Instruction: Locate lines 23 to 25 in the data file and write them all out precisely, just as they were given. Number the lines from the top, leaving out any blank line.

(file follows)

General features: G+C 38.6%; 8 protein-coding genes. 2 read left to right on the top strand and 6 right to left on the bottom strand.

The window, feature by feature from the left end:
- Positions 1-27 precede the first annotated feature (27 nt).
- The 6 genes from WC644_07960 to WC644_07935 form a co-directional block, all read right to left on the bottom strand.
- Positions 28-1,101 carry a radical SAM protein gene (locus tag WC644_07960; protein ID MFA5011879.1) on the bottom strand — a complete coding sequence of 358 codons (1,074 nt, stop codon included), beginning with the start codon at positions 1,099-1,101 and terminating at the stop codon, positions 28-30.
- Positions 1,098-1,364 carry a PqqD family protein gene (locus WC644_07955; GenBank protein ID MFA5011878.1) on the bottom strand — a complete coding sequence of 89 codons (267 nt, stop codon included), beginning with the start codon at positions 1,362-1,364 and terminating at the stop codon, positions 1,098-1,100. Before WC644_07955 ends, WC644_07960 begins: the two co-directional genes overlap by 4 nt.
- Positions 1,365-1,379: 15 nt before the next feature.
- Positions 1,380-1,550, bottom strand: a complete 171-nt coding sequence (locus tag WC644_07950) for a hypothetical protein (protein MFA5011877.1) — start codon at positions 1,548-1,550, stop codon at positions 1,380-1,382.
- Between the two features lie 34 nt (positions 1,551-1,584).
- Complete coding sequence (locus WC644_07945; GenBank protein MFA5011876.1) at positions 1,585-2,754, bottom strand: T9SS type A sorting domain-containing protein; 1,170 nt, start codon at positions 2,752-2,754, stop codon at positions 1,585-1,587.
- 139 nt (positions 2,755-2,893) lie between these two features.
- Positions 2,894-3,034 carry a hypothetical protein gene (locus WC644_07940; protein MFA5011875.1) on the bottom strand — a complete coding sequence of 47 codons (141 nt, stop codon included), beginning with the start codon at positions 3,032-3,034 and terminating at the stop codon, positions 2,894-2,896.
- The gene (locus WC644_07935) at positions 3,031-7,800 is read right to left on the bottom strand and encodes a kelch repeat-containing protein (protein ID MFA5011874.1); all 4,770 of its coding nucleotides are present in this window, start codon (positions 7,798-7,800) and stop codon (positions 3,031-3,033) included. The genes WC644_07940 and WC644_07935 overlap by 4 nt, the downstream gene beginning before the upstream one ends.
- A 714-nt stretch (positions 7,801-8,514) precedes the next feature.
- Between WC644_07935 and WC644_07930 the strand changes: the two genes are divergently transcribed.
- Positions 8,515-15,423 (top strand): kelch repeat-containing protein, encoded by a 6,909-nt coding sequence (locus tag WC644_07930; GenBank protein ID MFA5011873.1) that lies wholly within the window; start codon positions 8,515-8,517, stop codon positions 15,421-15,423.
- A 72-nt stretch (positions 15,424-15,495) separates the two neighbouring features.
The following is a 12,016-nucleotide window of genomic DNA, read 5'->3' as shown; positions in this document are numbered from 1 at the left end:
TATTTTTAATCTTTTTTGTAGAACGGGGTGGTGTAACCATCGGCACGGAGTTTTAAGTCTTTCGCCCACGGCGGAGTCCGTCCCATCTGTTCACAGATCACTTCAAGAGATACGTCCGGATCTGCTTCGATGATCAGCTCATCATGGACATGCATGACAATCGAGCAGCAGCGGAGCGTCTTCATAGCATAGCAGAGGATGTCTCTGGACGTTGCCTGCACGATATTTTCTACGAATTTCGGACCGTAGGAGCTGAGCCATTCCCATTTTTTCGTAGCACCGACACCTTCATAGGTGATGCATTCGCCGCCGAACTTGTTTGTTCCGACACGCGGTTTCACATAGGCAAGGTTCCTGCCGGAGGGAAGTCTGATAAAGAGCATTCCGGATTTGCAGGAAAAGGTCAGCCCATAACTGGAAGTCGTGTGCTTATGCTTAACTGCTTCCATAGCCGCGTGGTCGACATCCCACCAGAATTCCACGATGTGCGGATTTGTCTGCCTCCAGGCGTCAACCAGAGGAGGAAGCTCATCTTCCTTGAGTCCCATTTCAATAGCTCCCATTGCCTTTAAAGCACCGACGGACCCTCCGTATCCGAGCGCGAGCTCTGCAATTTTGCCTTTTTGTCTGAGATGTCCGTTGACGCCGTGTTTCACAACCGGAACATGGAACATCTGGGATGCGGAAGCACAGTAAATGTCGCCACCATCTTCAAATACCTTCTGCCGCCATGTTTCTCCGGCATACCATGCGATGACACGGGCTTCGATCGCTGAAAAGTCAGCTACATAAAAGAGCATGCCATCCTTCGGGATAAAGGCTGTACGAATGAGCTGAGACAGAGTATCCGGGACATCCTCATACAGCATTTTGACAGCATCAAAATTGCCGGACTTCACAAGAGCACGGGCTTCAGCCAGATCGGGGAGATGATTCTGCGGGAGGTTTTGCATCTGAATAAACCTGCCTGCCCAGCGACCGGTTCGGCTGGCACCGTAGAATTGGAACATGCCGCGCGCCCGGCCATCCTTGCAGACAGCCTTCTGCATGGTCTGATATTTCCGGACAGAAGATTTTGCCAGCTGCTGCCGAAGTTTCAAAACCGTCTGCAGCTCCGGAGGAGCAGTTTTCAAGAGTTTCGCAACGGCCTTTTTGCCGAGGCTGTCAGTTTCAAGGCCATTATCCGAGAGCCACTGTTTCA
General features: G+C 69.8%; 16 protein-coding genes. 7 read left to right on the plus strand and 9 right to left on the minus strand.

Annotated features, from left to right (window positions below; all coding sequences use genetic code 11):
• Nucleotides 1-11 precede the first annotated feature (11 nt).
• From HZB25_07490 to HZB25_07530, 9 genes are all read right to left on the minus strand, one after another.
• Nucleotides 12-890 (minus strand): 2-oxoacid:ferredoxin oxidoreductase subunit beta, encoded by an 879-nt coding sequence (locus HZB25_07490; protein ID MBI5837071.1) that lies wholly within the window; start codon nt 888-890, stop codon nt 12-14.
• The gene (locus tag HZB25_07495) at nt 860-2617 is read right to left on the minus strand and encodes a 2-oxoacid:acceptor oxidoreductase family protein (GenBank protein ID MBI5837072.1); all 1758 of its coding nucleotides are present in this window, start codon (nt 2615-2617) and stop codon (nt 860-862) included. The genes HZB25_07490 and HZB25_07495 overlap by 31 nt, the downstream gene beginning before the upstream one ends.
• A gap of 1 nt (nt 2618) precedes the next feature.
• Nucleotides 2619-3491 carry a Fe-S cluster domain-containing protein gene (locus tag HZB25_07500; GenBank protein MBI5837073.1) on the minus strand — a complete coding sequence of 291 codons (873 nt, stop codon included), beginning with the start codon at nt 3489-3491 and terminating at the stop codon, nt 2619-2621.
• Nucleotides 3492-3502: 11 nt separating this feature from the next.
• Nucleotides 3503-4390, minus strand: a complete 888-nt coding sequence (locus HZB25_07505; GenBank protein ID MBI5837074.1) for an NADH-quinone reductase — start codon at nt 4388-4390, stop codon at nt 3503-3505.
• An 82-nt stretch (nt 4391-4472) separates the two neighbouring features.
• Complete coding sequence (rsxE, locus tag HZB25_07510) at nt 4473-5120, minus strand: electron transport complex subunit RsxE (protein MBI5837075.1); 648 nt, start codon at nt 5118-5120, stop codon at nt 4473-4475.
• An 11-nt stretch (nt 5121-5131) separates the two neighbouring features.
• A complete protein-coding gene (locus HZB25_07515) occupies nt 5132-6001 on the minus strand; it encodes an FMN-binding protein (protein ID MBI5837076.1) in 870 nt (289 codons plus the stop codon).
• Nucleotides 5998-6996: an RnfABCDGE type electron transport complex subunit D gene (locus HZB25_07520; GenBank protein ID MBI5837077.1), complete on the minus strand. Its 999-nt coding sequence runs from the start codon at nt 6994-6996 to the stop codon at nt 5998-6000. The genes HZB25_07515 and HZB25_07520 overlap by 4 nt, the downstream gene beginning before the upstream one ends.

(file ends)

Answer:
• From HZB25_07490 to HZB25_07530, 9 genes are all read right to left on the minus strand, one after another.
• Nucleotides 12-890 (minus strand): 2-oxoacid:ferredoxin oxidoreductase subunit beta, encoded by an 879-nt coding sequence (locus HZB25_07490; protein ID MBI5837071.1) that lies wholly within the window; start codon nt 888-890, stop codon nt 12-14.
• The gene (locus tag HZB25_07495) at nt 860-2617 is read right to left on the minus strand and encodes a 2-oxoacid:acceptor oxidoreductase family protein (GenBank protein ID MBI5837072.1); all 1758 of its coding nucleotides are present in this window, start codon (nt 2615-2617) and stop codon (nt 860-862) included. The genes HZB25_07490 and HZB25_07495 overlap by 31 nt, the downstream gene beginning before the upstream one ends.